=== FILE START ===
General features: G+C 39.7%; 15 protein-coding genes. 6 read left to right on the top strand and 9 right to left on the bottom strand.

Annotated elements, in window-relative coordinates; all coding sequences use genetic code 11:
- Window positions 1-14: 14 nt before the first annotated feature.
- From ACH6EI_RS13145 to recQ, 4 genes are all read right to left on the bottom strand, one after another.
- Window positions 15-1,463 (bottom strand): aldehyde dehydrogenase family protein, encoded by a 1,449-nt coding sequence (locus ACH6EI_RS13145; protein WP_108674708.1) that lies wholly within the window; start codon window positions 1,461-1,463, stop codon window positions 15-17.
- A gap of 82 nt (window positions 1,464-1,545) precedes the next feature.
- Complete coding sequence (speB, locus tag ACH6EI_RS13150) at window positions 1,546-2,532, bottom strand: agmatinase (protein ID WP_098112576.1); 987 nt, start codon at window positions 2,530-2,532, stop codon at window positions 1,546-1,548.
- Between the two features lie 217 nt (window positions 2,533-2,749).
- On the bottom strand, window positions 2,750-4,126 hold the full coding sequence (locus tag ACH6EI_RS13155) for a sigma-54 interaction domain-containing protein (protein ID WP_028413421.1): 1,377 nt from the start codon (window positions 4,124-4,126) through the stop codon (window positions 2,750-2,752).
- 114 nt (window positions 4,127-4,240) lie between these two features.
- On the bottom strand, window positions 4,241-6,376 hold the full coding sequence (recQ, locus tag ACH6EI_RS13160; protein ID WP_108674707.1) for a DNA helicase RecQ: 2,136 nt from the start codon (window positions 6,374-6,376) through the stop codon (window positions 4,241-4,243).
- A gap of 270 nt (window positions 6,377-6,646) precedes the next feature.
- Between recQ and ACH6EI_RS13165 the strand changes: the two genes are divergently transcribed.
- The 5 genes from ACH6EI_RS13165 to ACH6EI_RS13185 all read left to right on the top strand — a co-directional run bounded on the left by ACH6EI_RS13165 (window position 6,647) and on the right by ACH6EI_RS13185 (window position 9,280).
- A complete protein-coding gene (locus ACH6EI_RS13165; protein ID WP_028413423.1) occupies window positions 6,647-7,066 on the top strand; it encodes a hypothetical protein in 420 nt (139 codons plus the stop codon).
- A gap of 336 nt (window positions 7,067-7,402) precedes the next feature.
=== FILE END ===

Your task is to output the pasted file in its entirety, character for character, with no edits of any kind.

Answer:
General features: G+C 39.7%; 15 protein-coding genes. 6 read left to right on the top strand and 9 right to left on the bottom strand.

Annotated elements, in window-relative coordinates; all coding sequences use genetic code 11:
- Window positions 1-14: 14 nt before the first annotated feature.
- From ACH6EI_RS13145 to recQ, 4 genes are all read right to left on the bottom strand, one after another.
- Window positions 15-1,463 (bottom strand): aldehyde dehydrogenase family protein, encoded by a 1,449-nt coding sequence (locus ACH6EI_RS13145; protein WP_108674708.1) that lies wholly within the window; start codon window positions 1,461-1,463, stop codon window positions 15-17.
- A gap of 82 nt (window positions 1,464-1,545) precedes the next feature.
- Complete coding sequence (speB, locus tag ACH6EI_RS13150) at window positions 1,546-2,532, bottom strand: agmatinase (protein ID WP_098112576.1); 987 nt, start codon at window positions 2,530-2,532, stop codon at window positions 1,546-1,548.
- Between the two features lie 217 nt (window positions 2,533-2,749).
- On the bottom strand, window positions 2,750-4,126 hold the full coding sequence (locus tag ACH6EI_RS13155) for a sigma-54 interaction domain-containing protein (protein ID WP_028413421.1): 1,377 nt from the start codon (window positions 4,124-4,126) through the stop codon (window positions 2,750-2,752).
- 114 nt (window positions 4,127-4,240) lie between these two features.
- On the bottom strand, window positions 4,241-6,376 hold the full coding sequence (recQ, locus tag ACH6EI_RS13160; protein ID WP_108674707.1) for a DNA helicase RecQ: 2,136 nt from the start codon (window positions 6,374-6,376) through the stop codon (window positions 4,241-4,243).
- A gap of 270 nt (window positions 6,377-6,646) precedes the next feature.
- Between recQ and ACH6EI_RS13165 the strand changes: the two genes are divergently transcribed.
- The 5 genes from ACH6EI_RS13165 to ACH6EI_RS13185 all read left to right on the top strand — a co-directional run bounded on the left by ACH6EI_RS13165 (window position 6,647) and on the right by ACH6EI_RS13185 (window position 9,280).
- A complete protein-coding gene (locus ACH6EI_RS13165; protein ID WP_028413423.1) occupies window positions 6,647-7,066 on the top strand; it encodes a hypothetical protein in 420 nt (139 codons plus the stop codon).
- A gap of 336 nt (window positions 7,067-7,402) precedes the next feature.